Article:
Tag Archives: Bats

Science: Mapping A Bat’s Navigation Neurons In 3D, Poison Dart Frogs, Fabrics

Researchers uncover how grid cells fire in a 3D space to help bats navigate, and a fabric that switches between being stiff and flexible.

In this episode:

00:47 Mapping a bat’s navigation neurons in 3D

Grid cells are neurons that regularly fire as an animal moves through space, creating a pattern of activity that aids navigation. But much of our understanding of how grid cells work has involved rats moving in a 2D plane. To figure out how the system works in a 3D space, researchers have mapped the brain activity of bats flying freely around a room.

Research Article: Ginosar et al.

07:44 Research Highlights

How a ‘toxin sponge’ may protect poison dart frogs from themselves, and the world’s oldest known coin foundry has been found.

Research Highlight: An absorbing tale: poison dart frogs might have a ‘toxin sponge’

Research Highlight: Found: the world’s oldest known mint and its jumbo product

09:59 A flexible fabric that transforms from soft to rigid (and back again)

Researchers have created a ‘tunable’ fabric, inspired by medieval chainmail, that when compressed changes from flexible to rigid. The stiffened structure can hold 30 times its own weight, and the team behind it suggest this material could be used to build temporary shelters or have medical applications.

Research article: Wang et al.

16:33 Stark warning from the IPCC’s latest report

This week the UN’s Intergovernmental Panel on Climate Change released its long awaited report detailing compiling the latest climate science data. Nature’s Jeff Tollefson joins us to discuss the report and the warnings it contains for our warming world.

News: IPCC climate report: Earth is warmer than it’s been in 125,000 years

Views: Hawk-Eagles And Oriental Pied Hornbills Hunt Bats In Malaysia

Hawk-eagles and hornbills play to their unique strengths as they pluck bats mid-flight.

The oriental pied hornbill is an Indo-Malayan pied hornbill, a large canopy-dwelling bird belonging to the family Bucerotidae. Two other common names for this species are Sunda pied hornbill and Malaysian pied hornbill. The species is considered to be among the smallest and most common of the Asian hornbills.

Health & Nature: ‘How Bats Can Transmit Viruses’

When it comes to viruses jumping from animals to humans, bats hold a unique place in the transmission chain. Christopher Golden and James Longman investigate an abandoned mine for signs of poaching or viruses impacting the bat population.

Science Podcasts: Birds & Sensory Pollution, Covid-19 Vaccine And Tiny Bats

Researchers try to unpick the complex relationship between sensory pollutants and bird reproduction, and how to combat organized crime in fisheries.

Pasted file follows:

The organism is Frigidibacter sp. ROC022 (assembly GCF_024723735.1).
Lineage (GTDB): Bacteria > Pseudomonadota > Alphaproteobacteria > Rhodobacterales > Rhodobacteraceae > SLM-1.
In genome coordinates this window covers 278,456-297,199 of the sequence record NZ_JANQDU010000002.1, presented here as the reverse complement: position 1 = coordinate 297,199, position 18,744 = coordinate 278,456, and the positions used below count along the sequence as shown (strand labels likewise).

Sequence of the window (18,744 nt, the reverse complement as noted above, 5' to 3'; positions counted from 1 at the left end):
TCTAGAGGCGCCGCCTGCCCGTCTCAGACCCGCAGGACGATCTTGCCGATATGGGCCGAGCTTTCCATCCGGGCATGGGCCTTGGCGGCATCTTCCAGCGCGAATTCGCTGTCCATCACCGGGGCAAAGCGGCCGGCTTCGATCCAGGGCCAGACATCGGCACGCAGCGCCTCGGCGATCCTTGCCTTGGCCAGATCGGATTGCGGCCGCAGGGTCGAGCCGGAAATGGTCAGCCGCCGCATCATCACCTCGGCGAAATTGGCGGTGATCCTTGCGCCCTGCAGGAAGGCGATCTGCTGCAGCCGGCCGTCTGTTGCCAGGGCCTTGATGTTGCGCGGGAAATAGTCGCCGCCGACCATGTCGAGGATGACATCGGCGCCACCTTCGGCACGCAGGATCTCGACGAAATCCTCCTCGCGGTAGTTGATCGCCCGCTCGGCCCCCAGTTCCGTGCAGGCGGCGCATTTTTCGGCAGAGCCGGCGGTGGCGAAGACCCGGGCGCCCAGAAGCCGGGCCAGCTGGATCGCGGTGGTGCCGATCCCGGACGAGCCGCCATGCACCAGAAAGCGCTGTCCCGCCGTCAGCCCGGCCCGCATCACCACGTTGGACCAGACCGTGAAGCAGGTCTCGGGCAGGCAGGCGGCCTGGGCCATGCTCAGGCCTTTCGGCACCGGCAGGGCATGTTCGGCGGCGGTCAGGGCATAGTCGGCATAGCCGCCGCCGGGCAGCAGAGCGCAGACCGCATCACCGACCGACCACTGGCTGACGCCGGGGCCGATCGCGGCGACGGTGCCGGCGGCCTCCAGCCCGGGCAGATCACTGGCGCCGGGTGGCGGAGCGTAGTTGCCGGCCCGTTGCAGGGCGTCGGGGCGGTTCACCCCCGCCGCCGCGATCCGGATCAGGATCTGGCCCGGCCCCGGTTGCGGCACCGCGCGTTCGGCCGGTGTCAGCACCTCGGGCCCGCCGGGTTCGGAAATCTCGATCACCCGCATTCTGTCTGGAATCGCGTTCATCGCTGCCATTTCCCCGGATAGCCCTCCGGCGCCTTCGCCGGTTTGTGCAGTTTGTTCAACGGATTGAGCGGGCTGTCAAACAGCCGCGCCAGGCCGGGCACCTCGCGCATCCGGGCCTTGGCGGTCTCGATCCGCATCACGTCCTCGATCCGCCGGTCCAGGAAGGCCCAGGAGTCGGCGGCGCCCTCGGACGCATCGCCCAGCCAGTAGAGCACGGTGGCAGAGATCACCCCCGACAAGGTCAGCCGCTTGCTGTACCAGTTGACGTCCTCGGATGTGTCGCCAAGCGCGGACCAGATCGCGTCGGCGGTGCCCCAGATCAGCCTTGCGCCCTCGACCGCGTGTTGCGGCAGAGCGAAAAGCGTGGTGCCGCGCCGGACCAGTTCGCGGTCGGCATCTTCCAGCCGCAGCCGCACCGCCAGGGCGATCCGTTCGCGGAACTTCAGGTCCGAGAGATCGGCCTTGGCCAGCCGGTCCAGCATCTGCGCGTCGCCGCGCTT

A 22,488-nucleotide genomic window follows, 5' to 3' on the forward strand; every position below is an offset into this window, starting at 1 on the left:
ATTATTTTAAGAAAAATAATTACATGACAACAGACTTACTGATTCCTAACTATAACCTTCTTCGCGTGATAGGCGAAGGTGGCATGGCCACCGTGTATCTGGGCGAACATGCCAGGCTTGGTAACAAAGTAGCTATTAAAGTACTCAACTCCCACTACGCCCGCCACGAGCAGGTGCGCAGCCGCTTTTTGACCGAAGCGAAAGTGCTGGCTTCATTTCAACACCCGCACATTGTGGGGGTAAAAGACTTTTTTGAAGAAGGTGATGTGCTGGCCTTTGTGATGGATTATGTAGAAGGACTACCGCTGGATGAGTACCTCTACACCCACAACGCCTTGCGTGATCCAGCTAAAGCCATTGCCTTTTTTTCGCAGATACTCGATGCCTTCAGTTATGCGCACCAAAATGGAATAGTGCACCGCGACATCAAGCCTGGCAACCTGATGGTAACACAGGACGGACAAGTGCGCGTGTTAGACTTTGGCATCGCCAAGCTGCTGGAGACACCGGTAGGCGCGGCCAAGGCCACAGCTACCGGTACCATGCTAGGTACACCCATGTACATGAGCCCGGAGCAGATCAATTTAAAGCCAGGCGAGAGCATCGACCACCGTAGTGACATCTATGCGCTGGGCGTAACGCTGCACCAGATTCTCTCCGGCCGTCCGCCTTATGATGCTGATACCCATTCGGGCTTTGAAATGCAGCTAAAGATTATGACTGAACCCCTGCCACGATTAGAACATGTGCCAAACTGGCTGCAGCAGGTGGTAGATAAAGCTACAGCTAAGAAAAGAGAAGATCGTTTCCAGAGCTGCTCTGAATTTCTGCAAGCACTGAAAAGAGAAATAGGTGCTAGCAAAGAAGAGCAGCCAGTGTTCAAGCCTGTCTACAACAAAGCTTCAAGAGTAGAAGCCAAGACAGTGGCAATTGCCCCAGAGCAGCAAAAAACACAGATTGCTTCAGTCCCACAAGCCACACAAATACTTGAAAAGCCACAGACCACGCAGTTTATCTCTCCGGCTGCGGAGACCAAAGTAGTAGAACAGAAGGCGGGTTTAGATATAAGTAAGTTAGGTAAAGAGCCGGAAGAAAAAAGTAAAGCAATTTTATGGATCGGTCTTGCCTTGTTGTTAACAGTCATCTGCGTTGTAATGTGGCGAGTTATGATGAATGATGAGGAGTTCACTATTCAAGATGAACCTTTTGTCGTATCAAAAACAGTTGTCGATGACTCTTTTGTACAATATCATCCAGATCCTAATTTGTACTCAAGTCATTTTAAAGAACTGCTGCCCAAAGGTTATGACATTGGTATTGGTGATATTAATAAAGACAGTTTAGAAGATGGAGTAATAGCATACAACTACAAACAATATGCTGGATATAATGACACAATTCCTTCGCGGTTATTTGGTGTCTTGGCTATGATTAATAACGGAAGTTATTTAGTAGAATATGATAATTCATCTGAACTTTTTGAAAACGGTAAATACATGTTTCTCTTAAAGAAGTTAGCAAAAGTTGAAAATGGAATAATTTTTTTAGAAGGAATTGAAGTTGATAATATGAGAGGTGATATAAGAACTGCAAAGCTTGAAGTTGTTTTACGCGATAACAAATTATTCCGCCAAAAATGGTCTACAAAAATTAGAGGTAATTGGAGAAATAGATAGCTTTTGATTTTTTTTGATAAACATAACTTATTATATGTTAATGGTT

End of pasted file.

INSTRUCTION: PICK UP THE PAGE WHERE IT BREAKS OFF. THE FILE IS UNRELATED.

In this episode:

00:46 Sensory pollution and bird reproduction

Light- and noise-pollution have been shown to affect the behaviour of birds. However, it’s been difficult to work out whether these behavioural changes have led to bird species thriving or declining. Now, researchers have assembled a massive dataset that can begin to give some answers. Research article: Senzaki et al.

10:17 Coronapod

Interim results from a phase III trial show compelling evidence that a coronavirus vaccine candidate can prevent COVID-19. However, amid the optimism there remain questions to be answered – we discuss these, and what the results might mean for other vaccines in development. News: What Pfizer’s landmark COVID vaccine results mean for the pandemic

23:29 Research Highlights

A tiny bat breaks a migration record, and researchers engineer a mouse’s sense of place. Research Highlight: The record-setting flight of a bat that weighs less than a toothbrushResearch Article: Robinson et al.

25:39 Organised crime in fisheries

When you think of fishing, organised crime probably isn’t the first thing that springs to mind. However, billions of dollars every year from the fishing industry are lost to criminal enterprises. We discuss some of the impacts and what can be done about it. Research Article: Witbooi et al.

32:13 Briefing Chat

We discuss some highlights from the Nature Briefing. This time, a time-capsule discovered on the Irish coast provides a damning indictment of Arctic warming, and some human remains challenge the idea of ‘man-the-hunter’. The Guardian: Arctic time capsule from 2018 washes up in Ireland as polar ice meltsScience: Woman the hunter: Ancient Andean remains challenge old ideas of who speared big game